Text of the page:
JERRY: Oh, that is a great question. So when you say help streams, maybe we ought to talk about what a stream does, why is the stream important, and what it does. A stream basically moves water from one place to another. And what beaver do, or more what we should say is what beaver dams do, is to change the way that water is moved. So anytime that water can be slowed down, that’s usually a good thing for both the stream and for all the things that depend on that stream. So really simply put, what a beaver dam does is it slows water down and stores it by backing up water behind a dam, and that does a lot of really good things. It also helps flooding so when you have a storm event like a big thunderstorm that puts a lot of water into a creek and it’s going really fast. And that can cause a lot of damage, it can cause flooding, and it can cause a lot of erosion in the creek. And so what that beaver dam does is it just holds back that water and takes all the energy out of it, and slows it down. But one of the most important things that it does, water is really important in Wyoming, whenever you see a stream or creek or a river, you’ll notice that there’s a lot of vegetation around it, it’s always greener. So what a plant needs is to have its roots get into at least moist soil. And that’s why plants around a creek are usually greener and bigger, and just more of the vegetation. And the other thing that they do, is kind of on the opposite side of the flooding thing, is that you increase the water that flows in late summer. A lot of these creeks without beaver dams would just go dry in the summer.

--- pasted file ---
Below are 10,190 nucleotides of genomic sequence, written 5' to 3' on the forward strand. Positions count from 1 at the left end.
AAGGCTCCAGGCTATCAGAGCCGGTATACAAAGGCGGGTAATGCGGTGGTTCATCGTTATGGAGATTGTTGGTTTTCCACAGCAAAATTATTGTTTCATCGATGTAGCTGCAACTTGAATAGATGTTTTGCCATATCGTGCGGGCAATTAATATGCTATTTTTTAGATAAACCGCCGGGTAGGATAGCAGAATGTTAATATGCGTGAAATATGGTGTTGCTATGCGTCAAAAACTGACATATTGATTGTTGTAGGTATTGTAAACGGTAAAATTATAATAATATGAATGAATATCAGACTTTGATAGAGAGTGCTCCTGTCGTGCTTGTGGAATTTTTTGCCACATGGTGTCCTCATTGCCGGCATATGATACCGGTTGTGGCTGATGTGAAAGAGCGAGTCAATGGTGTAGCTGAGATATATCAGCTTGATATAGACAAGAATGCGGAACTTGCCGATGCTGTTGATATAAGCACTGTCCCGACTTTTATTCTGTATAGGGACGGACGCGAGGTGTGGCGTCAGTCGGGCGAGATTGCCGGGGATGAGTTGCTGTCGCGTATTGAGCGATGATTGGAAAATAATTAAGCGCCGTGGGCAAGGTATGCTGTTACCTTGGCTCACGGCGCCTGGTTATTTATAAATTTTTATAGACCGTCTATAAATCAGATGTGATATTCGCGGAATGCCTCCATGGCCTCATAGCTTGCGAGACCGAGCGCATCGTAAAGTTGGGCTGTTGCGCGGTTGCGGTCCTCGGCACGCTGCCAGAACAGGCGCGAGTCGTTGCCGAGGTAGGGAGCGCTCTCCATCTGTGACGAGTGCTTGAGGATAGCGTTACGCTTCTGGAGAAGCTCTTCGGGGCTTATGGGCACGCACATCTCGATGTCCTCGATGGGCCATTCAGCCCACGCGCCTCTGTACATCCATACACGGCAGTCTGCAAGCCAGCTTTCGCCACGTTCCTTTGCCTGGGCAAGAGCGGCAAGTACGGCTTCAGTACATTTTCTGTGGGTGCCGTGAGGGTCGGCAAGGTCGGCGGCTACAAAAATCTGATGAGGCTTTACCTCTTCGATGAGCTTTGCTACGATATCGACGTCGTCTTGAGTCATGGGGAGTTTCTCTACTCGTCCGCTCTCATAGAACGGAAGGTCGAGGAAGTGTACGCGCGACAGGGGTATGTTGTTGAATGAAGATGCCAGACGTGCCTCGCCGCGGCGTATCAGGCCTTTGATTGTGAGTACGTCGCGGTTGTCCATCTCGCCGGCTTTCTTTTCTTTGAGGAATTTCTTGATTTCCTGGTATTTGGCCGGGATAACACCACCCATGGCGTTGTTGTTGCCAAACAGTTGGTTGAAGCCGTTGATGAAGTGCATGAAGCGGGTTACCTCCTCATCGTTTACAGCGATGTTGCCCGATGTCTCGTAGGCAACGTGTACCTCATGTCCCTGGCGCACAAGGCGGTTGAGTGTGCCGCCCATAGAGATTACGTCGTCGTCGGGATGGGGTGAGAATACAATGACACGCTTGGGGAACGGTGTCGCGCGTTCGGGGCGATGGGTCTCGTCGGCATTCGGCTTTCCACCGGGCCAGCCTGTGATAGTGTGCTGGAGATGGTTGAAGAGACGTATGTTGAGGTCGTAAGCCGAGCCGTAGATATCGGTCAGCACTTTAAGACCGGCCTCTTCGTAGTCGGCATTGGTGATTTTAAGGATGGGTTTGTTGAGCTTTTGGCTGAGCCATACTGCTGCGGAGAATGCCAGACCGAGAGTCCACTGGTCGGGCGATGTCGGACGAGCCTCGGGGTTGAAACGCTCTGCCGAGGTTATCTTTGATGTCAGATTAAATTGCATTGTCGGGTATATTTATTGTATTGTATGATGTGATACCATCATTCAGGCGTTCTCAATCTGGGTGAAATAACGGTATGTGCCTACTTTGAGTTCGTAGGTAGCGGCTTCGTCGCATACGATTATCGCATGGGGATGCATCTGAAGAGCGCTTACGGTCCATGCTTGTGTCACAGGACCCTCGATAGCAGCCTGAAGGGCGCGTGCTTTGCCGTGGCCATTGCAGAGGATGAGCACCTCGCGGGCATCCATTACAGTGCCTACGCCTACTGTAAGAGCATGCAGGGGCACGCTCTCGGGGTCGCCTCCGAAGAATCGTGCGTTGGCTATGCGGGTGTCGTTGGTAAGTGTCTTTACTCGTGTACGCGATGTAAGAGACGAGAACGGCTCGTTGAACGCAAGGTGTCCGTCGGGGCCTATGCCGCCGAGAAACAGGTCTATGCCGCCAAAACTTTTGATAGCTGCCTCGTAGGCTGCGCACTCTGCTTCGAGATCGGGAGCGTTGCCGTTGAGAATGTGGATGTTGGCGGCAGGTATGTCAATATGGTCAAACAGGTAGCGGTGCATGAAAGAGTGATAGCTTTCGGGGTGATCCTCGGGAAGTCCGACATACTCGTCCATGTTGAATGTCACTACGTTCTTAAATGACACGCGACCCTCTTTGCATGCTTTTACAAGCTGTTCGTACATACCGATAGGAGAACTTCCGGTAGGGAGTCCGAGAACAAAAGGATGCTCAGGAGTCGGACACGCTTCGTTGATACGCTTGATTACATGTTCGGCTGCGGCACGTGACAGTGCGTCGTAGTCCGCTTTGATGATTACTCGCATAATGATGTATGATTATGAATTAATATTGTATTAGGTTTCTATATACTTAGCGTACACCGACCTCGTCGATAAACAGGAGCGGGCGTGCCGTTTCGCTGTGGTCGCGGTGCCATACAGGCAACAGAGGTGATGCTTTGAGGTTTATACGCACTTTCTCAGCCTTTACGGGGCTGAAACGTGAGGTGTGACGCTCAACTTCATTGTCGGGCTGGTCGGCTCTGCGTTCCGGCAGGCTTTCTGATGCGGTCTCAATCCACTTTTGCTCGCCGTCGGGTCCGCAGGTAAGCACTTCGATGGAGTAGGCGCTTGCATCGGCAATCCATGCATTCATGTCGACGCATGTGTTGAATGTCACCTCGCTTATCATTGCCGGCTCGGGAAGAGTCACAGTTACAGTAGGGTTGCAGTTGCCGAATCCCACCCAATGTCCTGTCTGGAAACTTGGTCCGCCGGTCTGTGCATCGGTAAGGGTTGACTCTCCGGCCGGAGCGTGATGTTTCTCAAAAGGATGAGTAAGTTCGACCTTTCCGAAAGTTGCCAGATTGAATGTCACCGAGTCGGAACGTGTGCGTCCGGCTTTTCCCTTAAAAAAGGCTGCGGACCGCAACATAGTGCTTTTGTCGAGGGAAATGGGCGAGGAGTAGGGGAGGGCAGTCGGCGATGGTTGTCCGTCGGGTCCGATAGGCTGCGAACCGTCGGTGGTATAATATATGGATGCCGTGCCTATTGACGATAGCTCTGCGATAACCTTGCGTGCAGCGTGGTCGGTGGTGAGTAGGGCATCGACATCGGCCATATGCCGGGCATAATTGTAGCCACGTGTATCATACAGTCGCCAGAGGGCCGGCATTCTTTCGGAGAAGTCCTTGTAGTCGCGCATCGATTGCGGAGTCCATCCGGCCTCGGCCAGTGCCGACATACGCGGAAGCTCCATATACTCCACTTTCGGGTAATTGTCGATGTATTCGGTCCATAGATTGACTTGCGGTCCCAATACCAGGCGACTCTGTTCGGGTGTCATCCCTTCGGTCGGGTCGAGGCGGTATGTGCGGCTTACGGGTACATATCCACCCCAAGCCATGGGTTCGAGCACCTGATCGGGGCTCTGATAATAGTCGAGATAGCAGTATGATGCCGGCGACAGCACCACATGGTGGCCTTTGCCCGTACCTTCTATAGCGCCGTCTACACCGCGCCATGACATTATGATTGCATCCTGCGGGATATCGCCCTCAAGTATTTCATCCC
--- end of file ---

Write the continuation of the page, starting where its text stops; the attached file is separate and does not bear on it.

MADISON: What’s your favorite thing about beavers?
JERRY: My favorite thing about beavers? Well, one of the things that’s kind of neat about beavers is that when they find a mate, they usually keep that mate for life unless that mate dies. So when a male beaver gets together with a female beaver, they’ll stay together unless one of them dies. And that’s kind of neat. You don’t see that a lot in the animal world.
MADISON: After I spoke with Jerry, I thought beavers were especially cool because they helped habitat. Beavers are not living in streams where they historically were found. In order to get beavers and streams where they used to be, they are trapped out of problem areas, such as irrigation ditches. Once all the family is caught, then they’re released into new streams where they can benefit a stream.